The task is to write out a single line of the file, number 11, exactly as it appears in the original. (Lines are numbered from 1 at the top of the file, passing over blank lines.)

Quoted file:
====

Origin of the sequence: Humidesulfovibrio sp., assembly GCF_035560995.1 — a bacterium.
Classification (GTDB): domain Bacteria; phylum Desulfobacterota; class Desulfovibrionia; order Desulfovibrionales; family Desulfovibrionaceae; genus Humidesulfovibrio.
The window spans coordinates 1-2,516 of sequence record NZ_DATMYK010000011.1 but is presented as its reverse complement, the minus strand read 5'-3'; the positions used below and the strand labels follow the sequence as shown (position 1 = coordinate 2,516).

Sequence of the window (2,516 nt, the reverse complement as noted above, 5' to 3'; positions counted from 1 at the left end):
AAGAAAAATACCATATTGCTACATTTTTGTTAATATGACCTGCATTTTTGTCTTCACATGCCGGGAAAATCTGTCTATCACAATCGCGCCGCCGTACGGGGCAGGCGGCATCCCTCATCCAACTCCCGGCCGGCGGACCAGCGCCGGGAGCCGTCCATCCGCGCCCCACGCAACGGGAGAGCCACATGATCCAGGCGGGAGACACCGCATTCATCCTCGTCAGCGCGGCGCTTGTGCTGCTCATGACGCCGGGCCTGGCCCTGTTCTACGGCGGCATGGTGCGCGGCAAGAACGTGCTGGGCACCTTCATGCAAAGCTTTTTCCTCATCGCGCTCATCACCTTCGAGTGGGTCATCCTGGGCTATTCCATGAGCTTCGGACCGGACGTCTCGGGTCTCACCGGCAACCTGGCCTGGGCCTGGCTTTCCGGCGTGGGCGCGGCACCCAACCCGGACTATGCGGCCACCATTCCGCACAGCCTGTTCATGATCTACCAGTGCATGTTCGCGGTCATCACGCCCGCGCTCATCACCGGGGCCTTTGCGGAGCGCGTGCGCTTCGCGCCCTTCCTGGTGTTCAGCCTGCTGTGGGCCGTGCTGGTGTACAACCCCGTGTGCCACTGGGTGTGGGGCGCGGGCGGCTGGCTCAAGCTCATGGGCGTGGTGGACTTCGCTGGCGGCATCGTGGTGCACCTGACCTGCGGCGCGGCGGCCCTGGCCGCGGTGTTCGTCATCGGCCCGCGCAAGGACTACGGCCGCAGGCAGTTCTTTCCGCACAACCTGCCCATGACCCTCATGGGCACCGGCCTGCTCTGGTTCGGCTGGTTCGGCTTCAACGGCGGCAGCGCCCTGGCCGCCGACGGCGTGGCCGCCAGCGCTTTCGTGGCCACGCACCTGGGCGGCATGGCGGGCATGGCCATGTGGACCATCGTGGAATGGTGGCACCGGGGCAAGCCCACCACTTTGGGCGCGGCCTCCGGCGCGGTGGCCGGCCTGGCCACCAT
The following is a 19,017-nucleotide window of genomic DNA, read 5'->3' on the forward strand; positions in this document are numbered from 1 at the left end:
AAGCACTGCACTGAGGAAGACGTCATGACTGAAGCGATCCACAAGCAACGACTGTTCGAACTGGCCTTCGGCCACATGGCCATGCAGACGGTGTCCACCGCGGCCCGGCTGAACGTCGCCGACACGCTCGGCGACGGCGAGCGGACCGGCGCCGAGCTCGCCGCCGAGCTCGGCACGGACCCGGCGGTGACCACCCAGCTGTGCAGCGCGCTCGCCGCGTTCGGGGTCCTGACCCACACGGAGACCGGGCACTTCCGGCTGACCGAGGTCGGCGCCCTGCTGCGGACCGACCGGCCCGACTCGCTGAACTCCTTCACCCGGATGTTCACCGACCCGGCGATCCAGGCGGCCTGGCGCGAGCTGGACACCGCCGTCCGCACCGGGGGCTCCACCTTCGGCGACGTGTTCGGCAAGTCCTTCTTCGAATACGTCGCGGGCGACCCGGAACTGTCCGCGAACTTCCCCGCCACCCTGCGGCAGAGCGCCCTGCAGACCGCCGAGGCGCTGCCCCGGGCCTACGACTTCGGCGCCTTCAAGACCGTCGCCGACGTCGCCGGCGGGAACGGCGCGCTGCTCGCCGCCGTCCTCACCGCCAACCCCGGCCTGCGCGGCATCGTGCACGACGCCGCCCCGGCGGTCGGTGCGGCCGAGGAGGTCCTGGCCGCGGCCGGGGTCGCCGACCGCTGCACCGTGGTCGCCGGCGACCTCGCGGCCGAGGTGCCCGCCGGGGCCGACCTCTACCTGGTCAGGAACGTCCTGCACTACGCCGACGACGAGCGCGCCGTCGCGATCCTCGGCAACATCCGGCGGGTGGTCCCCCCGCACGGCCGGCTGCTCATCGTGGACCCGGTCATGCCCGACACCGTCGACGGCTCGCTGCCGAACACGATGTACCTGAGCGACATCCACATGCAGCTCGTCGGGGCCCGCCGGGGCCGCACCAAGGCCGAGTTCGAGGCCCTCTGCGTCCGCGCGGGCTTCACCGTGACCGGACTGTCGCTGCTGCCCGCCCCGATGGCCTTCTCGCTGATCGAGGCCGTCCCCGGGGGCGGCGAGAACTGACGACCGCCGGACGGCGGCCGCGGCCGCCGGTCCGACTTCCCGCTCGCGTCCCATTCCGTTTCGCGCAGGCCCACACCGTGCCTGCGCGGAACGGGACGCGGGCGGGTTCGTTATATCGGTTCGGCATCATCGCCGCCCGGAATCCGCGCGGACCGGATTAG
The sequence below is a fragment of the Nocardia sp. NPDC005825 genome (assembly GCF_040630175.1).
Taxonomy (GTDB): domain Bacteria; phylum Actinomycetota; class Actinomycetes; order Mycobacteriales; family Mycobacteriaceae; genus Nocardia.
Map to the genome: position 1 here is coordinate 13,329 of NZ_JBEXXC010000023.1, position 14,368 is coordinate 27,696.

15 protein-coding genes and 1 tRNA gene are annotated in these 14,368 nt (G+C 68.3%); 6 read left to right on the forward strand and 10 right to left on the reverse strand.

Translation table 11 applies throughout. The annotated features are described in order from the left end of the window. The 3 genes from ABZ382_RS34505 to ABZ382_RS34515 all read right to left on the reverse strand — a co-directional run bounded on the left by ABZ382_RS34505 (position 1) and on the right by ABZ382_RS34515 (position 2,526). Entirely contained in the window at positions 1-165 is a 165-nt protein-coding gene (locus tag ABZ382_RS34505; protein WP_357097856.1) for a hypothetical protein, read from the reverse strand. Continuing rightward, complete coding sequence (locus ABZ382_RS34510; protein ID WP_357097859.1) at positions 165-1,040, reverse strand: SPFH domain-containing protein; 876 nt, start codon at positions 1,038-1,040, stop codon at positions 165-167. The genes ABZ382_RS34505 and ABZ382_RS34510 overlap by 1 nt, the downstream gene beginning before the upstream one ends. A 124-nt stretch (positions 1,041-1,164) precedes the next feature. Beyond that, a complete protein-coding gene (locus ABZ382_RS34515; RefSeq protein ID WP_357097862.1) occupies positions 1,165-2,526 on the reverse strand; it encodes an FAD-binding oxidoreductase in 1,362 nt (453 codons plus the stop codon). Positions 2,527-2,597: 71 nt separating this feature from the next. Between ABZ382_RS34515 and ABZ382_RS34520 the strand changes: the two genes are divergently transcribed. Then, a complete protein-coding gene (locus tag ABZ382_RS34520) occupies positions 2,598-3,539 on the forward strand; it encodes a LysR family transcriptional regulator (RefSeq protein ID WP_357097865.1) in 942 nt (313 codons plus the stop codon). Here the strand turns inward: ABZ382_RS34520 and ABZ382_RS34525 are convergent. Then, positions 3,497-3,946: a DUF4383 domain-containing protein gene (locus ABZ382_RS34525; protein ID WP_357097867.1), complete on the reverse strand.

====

15 protein-coding genes and 1 tRNA gene are annotated in these 14,368 nt (G+C 68.3%); 6 read left to right on the forward strand and 10 right to left on the reverse strand.